The descent is a mellow run that ranges between 20º and 34º. There is a headwall on skiers right, which will put you in the glacial lake, and is prone to avalanches. Be careful of this in with new snow, as the under layers are pretty firm and often icy. Skier's left is a much more mellow line, that ends at a pile of rocks, where often people will leave lunches and whatnot. In winter and spring you can ski back down the road and end up back at the car.[more]
The Kachina Peaks (AKA: San Francisco Peaks) are the tallest mountains in Arizona with some amazing backcountry. One can find anything from cirques to chutes and long runs. Even though this is Arizona, there is still high avalanche risks. The only avalanche caused fatality in this desert state was in these mountains, be educated. Every person needs a free permit from the U.S. Forest Service which can be obtained at the Peaks Ranger District.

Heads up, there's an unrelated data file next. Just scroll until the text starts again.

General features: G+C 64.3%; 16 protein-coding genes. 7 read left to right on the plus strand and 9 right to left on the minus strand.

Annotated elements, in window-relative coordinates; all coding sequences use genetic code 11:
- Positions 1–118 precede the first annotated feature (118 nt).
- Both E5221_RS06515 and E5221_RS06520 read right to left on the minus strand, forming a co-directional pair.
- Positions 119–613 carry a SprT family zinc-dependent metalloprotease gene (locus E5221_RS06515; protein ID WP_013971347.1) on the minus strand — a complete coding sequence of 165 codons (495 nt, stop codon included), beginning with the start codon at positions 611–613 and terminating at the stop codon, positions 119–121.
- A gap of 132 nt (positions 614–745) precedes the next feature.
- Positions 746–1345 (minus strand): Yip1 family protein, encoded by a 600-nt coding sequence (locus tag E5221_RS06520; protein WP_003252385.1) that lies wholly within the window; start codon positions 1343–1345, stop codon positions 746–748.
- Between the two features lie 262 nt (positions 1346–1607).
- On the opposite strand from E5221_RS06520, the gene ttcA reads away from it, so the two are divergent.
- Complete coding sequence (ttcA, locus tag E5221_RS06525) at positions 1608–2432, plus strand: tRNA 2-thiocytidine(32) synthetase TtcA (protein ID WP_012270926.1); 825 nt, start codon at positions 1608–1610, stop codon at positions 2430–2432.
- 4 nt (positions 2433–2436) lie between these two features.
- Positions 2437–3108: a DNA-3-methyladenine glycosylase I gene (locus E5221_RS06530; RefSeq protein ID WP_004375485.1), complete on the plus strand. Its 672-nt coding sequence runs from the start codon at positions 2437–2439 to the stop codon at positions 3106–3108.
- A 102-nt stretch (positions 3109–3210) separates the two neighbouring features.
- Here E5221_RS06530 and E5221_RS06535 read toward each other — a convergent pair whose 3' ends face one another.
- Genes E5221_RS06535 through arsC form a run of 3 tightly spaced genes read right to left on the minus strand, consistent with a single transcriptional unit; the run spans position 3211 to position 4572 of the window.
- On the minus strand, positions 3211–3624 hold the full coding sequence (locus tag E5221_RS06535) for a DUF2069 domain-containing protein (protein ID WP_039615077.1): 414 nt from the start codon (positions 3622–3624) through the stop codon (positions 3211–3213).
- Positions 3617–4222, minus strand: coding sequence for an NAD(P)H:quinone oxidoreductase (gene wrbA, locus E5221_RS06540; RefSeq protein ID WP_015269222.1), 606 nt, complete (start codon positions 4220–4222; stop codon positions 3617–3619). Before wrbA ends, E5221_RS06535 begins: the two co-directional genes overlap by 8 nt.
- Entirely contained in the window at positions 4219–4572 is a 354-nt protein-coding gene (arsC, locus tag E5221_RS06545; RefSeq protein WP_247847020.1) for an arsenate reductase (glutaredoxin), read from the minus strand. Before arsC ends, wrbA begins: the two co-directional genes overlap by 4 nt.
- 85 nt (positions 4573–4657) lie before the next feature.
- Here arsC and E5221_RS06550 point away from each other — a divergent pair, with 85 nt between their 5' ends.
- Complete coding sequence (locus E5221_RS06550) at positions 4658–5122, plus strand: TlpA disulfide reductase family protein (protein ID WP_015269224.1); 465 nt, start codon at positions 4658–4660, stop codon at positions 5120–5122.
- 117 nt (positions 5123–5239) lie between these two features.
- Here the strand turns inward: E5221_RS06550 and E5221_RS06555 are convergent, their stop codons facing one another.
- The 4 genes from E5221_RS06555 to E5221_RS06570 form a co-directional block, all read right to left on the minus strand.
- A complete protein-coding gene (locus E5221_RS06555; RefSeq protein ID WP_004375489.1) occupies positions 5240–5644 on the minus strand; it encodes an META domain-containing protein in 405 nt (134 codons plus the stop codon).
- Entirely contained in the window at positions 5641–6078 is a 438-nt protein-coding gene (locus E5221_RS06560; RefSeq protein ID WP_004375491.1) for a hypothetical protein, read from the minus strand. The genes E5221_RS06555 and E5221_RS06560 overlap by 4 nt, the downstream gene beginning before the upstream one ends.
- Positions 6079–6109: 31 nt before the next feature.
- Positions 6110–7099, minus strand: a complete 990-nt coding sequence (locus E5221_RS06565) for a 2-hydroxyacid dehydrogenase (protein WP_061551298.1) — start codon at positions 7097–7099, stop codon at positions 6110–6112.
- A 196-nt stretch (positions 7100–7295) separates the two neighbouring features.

How to Get There
The mountains are the largest peaks to the north of Flagstaff, Arizona. From Flagstaff there is a few ways to reach the ski lines depending on what you are trying to do. The easiest way is from the ski area, but if the ski area is not open it can be difficult to get to the backcountry ski runs. There is also the east side from Lockett Meadow Rd which can be accessed from Hwy 89 or if the roads are open from the north via the Abineau trail.